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Next-Generation Router Table


Next-Generation Router Table

Make more accurate cuts with a flat, solid-surface top.

By John English

This router table took thirty years to build. No kidding. I don’t mean that it took me thirty years to actually make it, but it took me that long to figure out how to do it right. 

I’ve used a lot of router tables over those years, and all have come up short. I’ve been frustrated with complicated fence locks, panels tipping because the fence wasn’t tall enough, insert plates that were finicky to level, small worktops that don’t support a door or drawer, inadequate dust collection, bad lighting, and on top of all that, having to kneel on the floor to change the depth of cut. 

After all those disappointments, I finally built a router table that solved all these problems.

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1. Begin building the router table by making the base. Construction is quite simple, using just screws, glue, and a nailed-on face frame in front.

Click on any image to view a larger version.

2. Attach a plywood sub-top to the base. The subtop prevents the base from racking. It also supports the working top which is made from 1/2" thick solid-surface material, such as Corian or Avonite.

3. Rout a rectangular hole in the center of the sub-top. Make a series of shallow passes until you’ve cut all the way through. Place the solid surface top on the sub-top.

4. Rout an arc on one end of the solid-surface top using a trammel fastened to the router’s base.

5. Clamp the top to the base and trace all the way around the top’s underside. Turn the top over.

6. Build a frame to fit inside the rectangle you drew. Glue the frame to the top using silicone adhesive. Attach the top assembly to the case with a continuous hinge.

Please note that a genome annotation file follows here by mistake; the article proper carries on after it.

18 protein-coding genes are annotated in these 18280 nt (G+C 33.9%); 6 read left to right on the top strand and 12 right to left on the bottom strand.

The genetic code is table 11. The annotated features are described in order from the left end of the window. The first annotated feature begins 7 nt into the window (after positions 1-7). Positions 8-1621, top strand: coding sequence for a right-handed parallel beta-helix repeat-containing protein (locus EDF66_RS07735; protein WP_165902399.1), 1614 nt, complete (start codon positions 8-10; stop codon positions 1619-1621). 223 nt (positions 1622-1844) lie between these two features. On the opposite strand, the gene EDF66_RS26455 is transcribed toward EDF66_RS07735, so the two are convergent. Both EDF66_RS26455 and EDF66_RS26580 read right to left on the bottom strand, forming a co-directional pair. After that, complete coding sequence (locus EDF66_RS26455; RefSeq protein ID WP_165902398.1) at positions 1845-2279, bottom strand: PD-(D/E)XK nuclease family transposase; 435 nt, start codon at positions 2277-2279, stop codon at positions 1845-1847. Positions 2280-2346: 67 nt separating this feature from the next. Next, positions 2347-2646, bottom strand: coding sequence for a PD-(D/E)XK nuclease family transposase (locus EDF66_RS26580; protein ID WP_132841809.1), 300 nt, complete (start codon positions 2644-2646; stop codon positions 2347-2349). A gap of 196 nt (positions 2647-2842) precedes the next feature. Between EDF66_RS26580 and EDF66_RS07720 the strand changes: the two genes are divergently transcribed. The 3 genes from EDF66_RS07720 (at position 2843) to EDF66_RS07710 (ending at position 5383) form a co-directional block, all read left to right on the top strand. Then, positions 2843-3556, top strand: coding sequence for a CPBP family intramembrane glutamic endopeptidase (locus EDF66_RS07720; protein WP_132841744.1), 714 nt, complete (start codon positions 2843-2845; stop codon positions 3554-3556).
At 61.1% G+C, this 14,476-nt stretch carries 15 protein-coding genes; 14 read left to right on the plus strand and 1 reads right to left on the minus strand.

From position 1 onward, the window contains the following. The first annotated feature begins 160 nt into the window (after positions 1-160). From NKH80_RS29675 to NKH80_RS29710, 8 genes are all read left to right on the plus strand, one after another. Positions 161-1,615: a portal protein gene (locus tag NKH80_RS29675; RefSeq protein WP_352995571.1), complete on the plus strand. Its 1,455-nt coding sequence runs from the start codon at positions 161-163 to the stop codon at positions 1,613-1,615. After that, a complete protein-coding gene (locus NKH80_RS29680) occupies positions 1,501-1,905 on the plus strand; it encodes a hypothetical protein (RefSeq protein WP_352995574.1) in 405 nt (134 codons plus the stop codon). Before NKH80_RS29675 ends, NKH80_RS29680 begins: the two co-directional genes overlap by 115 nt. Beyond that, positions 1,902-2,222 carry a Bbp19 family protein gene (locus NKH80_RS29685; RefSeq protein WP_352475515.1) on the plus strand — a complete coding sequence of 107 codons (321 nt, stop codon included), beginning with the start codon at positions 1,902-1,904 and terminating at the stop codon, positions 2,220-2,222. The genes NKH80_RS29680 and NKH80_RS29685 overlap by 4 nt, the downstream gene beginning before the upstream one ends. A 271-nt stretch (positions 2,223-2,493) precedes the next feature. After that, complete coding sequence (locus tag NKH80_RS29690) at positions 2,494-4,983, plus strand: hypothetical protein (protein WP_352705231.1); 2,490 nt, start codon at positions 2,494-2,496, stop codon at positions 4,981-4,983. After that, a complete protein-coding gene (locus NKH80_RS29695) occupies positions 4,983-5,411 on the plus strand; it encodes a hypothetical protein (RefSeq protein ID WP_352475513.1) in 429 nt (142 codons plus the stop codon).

7. Build an arm to prop the top. This makes it much easier to change bits because there will be plenty of elbowroom around the router. Plus, you don’t have to bend over. 

8. Drill a 3/4" dia. hole through the top, then remove the router’s baseplate and mark the locations of its mounting holes onto the top. Drill the holes and lower the top.

9. Enlarge the opening by using a series of rabbeting bits and pattern bits. A rabbeting bit leaves a ledge around the hole making it perfect for fitting an insert.

10. Make a set of wooden zero-clearance inserts to fit the hole. Drill variously sized holes in the inserts to fit your bits.

11. Mark the length of the fence’s bottom board. Cut the board 2" longer than the top.

12. Drill pilot holes in the fence using a drill press. This ensures that all the pieces of the fence are square when they’re assembled.

13. Cut T-slots in the fence’s face pieces. This can’t be done on a tablesaw, but you could borrow a friend’s router table or use a handheld router and an edge guide.

14. Make the fence’s clamping block. It contains a T-bolt that’s trapped between two pieces of wood that are glued together. Attach a felt chair pad as a spacer.

15. Drill a hole through the fence for the clamping block’s T-bolt.

16. Attach the clamping block to the fence with a plastic knob. To adjust the distance from any router bit to the face of the fence, loosen the knob and pivot the fence back and forth.

This story originally appeared in American Woodworker February/March 2009, issue #140.

February/March 2009, issue #140

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